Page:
• KQED World: Sun, Oct 7, 2012 -- 11:30 AM
  • KQED World: Sun, Oct 7, 2012 -- 7:30 AM
  • KQED Plus: Sat, Oct 6, 2012 -- 4:00 PM
  • KQED World: Sat, Oct 6, 2012 -- 12:00 PM
  • KQED World: Sat, Oct 6, 2012 -- 7:30 AM
  • KQED Plus: Sat, Oct 6, 2012 -- 5:00 AM

United States of ALEC (Episode #138H)

KQED Plus: Mon, Oct 1, 2012 -- 12:00 AM

* This week, an unprecedented in-depth report on the most influential corporate-funded political force most of us have never heard of - ALEC, the American Legislative Exchange Council. A national consortium of state politicians and powerful corporations, ALEC presents itself as a "nonpartisan public-private partnership". But behind that mantra lies a vast network of corporate lobbying and political action aimed to increase corporate profits at public expense. Using interviews, documents, and personal accounts, the episode explores ALEC's self-serving machine at work, acting in a way one Wisconsin politician describes as "a corporate dating service for lonely legislators and corporate special interests."
In state houses around the country, hundreds of pieces of boilerplate ALEC legislation are proposed or enacted that would, among other things, dilute collective bargaining rights, make it harder for some Americans to vote, and limit corporate liability for harm caused to consumers - each accomplished without the public ever knowing who's behind it. "All of us here are very familiar with ALEC and the influence that ALEC has with many of the [legislative] members," said Arizona State Senator Steve Farley. "Corporations have the right to present their arguments, but they don't have the right to do it secretly."
"United States of ALEC" is a collaboration between Okapi Productions (the filmmakers Tom Casciato and Kathleen Hughes) and the Schumann Media Center, headed by Bill Moyers, which supports independent journalism and public watchdogs such as the Center for Media and Democracy, whose investigators are featured in the report.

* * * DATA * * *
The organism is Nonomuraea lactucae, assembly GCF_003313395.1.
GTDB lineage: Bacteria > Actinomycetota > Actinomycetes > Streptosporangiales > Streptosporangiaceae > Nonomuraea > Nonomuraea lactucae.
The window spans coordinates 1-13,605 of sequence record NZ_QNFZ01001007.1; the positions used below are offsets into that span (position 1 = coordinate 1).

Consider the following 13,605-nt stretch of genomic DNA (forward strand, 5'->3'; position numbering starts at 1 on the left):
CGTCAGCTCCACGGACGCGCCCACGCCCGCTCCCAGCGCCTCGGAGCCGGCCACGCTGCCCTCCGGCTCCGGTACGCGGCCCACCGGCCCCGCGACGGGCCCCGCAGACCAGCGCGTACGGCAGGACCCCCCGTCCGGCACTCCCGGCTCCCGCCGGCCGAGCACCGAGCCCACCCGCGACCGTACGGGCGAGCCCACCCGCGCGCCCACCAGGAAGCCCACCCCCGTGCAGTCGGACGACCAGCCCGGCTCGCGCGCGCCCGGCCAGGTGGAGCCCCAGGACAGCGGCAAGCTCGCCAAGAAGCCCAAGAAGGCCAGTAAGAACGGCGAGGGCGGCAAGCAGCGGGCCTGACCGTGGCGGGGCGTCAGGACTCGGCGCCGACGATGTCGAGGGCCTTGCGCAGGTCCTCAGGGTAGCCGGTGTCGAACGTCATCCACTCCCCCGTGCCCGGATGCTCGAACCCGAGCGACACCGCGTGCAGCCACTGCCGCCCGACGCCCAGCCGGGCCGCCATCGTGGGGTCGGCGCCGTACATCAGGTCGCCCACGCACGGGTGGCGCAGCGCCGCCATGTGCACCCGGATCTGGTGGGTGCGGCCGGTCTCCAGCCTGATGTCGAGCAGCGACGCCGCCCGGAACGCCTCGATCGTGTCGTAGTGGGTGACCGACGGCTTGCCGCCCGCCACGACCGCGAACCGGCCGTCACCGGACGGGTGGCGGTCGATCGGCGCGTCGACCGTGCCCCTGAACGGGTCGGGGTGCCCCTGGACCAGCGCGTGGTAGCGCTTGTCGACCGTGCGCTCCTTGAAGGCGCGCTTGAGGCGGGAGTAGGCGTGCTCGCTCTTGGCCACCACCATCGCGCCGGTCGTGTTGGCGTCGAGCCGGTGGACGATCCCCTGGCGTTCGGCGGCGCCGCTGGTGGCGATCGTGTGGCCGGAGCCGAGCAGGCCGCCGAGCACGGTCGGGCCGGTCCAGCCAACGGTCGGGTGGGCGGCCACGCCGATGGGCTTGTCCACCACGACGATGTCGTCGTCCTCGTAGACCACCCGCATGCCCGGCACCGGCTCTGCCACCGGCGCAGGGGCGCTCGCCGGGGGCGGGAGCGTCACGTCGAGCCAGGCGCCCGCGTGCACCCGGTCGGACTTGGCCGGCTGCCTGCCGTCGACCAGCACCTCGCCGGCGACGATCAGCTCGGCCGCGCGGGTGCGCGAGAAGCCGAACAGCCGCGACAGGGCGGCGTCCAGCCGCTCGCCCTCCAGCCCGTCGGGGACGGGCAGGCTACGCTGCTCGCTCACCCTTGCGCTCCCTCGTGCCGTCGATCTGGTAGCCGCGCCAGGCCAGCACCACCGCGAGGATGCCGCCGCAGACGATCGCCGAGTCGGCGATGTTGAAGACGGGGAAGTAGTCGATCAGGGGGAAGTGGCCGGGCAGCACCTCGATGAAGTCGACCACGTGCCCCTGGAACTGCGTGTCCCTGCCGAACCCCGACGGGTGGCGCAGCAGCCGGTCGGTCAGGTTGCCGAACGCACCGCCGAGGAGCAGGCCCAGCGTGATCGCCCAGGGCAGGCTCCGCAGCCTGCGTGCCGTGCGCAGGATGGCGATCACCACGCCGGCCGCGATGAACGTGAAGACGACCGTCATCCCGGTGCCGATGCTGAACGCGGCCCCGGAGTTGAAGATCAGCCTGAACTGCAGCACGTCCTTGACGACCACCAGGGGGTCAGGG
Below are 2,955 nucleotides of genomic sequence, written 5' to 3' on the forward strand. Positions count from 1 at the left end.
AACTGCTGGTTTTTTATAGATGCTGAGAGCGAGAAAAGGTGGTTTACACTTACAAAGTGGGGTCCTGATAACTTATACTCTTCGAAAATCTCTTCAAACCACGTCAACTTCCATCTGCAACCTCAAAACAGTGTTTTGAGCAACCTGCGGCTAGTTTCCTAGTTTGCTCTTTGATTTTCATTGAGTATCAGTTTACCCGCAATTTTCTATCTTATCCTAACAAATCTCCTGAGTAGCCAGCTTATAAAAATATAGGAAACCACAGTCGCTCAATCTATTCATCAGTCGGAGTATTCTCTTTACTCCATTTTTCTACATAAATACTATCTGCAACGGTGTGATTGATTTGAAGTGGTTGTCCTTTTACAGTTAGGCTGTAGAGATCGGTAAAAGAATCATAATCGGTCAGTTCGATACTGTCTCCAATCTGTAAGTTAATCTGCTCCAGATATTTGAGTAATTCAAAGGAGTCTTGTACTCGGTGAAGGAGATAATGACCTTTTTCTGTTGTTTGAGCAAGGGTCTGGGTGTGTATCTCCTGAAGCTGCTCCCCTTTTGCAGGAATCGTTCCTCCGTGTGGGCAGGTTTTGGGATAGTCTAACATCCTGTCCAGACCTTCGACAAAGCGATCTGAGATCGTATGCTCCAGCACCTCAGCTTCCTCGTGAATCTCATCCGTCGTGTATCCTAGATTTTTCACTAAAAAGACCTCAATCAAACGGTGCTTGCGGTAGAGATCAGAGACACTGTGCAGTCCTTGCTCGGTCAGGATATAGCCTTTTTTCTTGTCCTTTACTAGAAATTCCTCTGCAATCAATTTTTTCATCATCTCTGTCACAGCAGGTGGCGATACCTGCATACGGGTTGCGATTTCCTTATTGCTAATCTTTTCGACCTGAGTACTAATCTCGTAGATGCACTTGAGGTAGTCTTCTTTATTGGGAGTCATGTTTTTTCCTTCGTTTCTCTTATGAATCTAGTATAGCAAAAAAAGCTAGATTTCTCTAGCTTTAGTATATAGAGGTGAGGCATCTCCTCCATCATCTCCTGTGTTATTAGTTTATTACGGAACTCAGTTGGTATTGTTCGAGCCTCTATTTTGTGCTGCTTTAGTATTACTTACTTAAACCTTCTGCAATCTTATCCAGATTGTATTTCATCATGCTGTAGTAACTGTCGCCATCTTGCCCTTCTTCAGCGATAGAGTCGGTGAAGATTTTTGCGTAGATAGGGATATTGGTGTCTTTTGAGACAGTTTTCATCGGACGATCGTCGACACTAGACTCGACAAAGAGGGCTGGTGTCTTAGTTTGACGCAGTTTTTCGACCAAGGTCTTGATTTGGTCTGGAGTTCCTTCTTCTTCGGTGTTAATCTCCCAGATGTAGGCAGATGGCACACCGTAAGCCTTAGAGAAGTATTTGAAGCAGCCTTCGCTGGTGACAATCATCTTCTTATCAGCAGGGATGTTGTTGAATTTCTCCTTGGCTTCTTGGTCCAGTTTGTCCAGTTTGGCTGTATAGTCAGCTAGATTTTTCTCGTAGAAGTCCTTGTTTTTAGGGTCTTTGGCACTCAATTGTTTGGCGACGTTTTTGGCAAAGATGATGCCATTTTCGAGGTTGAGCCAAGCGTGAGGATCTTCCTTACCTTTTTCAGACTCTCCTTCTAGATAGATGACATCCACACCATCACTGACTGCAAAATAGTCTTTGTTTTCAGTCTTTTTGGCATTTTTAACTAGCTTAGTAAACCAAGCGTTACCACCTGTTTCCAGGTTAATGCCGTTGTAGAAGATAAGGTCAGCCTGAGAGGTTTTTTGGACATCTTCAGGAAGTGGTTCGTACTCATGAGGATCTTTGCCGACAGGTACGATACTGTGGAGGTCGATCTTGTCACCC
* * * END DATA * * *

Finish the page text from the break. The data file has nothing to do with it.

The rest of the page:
* Also appearing on the broadcast is Kathleen Hall Jamieson, the director of the University of Pennsylvania's Annenberg Public Policy Center and founder of FactCheck.org, who talks about deception and truth in the 2012 campaign.

Repeat Broadcasts:

  • KQED Plus: Wed, Oct 3, 2012 -- 1:00 AM
  • KQED Plus: Tue, Oct 2, 2012 -- 7:00 PM
  • KQED World: Mon, Oct 1, 2012 -- 10:00 AM
  • KQED World: Mon, Oct 1, 2012 -- 7:00 AM
  • KQED World: Mon, Oct 1, 2012 -- 2:00 AM
Become a KQED sponsor

TV Technical Issues

TV
    TV Technical Issues
    • KQED DT9 planned, very short outages, Tues 4/15 (& possibly Wed 4/16)

      (DT9.1, 9.2, 9.3) KQED DT9′s Over the Air (OTA) signal from Sutro Tower will experience a few extremely brief outages on Tuesday 4/15 between 10am and 5pm (and possibly on Wed 4/16 if the work cannot be completed in 1 day). Each outage should be measurable in seconds (not minutes). This work will not affect […]

    • KQET DT25 Planned Outage: early Tues 4/15 (btwn 5am-6am)

      (DT 25.1, 25.2, 25.3) At some point between 5am and 6am early Tuesday 4/15, KQET’s signal from the transmitter on Fremont Peak northeast of Monterey will shut down for a short period of time to allow AT&T to do work on our fiber interface. The outage should be relatively short, but its precise start time […]

    • Occasional sound issues, Comcast Cable, Black remote control

      Originally posted 6/19/2013: Some Comcast Basic Cable customers around the Bay Area have reported audio issues with KQED and KQED Plus, on channels 9 and 10. The problem is not related to KQED’s transmission but may be caused by the language setting on your Comcast remote control. If your Comcast remote control is black, please […]

To view previous issues and how they were resolved, go to our TV Technical Issues page.

KQED DTV Channels

KQED 9

KQED 9
Comcast 9 and 709
Digital 9.1, 54.2 or 25.1

All widescreen and HD programs

KQED Plus

Channel 54
Comcast 10 and 710
Digital 9.2, 54.1 or 25.2

KQED Plus, formerly KTEH

KQED Life

KQED Life
Comcast 189
Digital 54.3

Arts, food, how-to, gardening, travel

KQED World

KQED World
Comcast 190
Digital 9.3

History, world events, news, science, nature

v-me

V-Me
Comcast 191 & 621
Digital 54.5 or 25.3

24-hour national Spanish-language network

KQED Kids

KQED Kids
Comcast 192
Digital 54.4

Quality children's programming parents love too